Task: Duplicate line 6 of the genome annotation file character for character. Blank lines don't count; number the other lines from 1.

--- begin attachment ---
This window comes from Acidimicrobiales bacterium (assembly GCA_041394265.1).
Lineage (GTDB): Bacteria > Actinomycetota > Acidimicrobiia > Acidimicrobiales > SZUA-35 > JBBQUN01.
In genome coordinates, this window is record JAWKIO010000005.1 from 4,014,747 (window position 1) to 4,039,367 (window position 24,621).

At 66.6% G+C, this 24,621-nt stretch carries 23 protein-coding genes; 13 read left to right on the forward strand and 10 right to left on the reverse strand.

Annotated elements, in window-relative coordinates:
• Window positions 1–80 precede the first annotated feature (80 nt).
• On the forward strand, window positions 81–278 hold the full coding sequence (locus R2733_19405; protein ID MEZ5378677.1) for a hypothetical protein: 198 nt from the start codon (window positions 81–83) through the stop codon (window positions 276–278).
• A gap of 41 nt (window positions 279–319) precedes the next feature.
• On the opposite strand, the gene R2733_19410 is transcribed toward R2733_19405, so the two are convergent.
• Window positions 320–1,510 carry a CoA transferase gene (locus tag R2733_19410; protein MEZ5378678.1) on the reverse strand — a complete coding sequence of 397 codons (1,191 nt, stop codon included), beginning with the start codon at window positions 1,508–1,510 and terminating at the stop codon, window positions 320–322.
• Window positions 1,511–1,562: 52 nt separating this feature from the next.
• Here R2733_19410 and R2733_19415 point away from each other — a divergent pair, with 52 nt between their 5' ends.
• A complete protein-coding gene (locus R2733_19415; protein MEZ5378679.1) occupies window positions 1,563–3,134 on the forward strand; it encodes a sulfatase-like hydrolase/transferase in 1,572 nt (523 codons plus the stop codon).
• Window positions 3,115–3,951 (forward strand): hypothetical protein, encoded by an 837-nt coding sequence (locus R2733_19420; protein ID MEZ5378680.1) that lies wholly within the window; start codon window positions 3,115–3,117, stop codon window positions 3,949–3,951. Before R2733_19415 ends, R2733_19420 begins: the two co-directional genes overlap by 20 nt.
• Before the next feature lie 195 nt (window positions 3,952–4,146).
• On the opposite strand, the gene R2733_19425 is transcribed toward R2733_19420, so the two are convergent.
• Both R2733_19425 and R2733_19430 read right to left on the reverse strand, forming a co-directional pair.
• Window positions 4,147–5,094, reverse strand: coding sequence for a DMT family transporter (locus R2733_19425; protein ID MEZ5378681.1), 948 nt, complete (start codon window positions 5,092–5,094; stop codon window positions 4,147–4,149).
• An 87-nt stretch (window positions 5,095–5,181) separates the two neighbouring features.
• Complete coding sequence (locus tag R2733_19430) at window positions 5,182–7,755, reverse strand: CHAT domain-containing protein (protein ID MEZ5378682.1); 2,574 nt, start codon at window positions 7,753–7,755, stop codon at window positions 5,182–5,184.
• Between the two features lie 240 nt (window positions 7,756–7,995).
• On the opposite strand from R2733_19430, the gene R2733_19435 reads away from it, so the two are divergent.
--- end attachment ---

• Window positions 1–80 precede the first annotated feature (80 nt).